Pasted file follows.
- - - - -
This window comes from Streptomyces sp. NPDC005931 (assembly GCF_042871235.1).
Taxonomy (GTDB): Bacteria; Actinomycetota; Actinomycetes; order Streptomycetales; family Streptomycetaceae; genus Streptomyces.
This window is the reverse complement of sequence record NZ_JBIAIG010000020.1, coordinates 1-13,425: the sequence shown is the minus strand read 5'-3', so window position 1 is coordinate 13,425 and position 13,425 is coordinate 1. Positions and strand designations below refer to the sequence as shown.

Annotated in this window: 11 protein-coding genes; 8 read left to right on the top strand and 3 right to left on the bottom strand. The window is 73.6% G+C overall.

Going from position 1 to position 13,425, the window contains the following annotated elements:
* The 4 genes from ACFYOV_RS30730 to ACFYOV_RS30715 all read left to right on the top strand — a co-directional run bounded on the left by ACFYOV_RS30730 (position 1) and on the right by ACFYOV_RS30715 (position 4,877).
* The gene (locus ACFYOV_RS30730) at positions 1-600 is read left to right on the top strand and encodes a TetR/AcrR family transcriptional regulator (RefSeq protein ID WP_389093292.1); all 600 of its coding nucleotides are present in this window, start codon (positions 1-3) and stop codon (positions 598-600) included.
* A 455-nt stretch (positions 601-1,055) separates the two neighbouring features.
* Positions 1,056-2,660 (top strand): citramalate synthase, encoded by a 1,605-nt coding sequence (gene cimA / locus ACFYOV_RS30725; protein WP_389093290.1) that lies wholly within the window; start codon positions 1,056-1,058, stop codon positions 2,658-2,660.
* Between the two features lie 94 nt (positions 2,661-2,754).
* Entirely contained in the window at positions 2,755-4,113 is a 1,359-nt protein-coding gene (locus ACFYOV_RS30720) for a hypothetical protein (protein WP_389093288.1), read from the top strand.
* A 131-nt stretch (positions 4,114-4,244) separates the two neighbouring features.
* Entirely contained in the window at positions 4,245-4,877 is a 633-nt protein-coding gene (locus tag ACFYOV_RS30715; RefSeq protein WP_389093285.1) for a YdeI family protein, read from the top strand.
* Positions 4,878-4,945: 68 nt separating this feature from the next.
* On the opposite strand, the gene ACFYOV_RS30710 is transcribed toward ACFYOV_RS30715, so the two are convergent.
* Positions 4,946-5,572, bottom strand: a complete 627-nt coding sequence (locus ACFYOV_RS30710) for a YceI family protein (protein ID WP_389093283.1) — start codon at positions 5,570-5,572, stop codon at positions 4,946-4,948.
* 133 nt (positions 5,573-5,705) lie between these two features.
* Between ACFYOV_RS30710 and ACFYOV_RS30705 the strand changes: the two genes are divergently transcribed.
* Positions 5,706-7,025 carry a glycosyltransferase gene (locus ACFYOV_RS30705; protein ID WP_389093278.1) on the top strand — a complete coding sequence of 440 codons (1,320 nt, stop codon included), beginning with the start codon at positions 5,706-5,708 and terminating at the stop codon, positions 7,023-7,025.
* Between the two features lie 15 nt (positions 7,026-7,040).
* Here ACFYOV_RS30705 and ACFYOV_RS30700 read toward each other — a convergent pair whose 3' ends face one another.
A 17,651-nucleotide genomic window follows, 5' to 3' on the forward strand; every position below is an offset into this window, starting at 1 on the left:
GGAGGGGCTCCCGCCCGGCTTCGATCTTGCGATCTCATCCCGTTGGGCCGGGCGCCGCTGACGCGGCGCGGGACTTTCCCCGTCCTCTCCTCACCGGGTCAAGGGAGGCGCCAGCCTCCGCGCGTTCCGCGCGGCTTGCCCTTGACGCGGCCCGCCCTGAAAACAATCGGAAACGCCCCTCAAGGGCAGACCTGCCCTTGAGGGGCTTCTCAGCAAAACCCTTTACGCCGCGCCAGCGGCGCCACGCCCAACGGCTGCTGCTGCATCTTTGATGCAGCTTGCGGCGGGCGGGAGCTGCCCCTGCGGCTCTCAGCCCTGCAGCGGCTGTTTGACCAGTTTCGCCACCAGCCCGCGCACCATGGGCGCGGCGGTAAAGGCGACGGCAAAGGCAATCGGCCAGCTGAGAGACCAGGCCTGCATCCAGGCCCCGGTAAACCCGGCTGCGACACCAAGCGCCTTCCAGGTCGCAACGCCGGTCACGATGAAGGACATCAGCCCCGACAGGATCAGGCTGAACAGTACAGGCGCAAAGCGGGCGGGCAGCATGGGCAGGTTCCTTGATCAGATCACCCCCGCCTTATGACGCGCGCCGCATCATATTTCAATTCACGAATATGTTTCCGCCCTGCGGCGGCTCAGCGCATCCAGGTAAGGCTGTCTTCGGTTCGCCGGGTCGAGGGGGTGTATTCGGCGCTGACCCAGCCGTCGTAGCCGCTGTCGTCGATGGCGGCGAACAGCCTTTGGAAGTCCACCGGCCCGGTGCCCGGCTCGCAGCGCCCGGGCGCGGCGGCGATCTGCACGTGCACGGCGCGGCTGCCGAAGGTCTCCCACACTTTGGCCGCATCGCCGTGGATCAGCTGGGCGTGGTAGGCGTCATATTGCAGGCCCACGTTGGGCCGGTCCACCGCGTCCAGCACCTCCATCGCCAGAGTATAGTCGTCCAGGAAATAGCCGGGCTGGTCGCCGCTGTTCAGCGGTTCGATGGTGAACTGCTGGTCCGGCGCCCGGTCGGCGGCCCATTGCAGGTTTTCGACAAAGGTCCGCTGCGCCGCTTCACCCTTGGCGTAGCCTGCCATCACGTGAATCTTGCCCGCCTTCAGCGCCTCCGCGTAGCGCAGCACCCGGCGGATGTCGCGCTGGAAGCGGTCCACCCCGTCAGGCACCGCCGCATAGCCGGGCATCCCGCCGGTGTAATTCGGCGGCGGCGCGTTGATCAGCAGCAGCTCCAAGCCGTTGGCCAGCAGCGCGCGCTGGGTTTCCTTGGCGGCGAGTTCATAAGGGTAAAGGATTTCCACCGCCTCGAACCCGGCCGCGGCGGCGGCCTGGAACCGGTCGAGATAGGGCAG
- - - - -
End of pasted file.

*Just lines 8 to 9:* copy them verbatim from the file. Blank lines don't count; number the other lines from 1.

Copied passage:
* A 455-nt stretch (positions 601-1,055) separates the two neighbouring features.
* Positions 1,056-2,660 (top strand): citramalate synthase, encoded by a 1,605-nt coding sequence (gene cimA / locus ACFYOV_RS30725; protein WP_389093290.1) that lies wholly within the window; start codon positions 1,056-1,058, stop codon positions 2,658-2,660.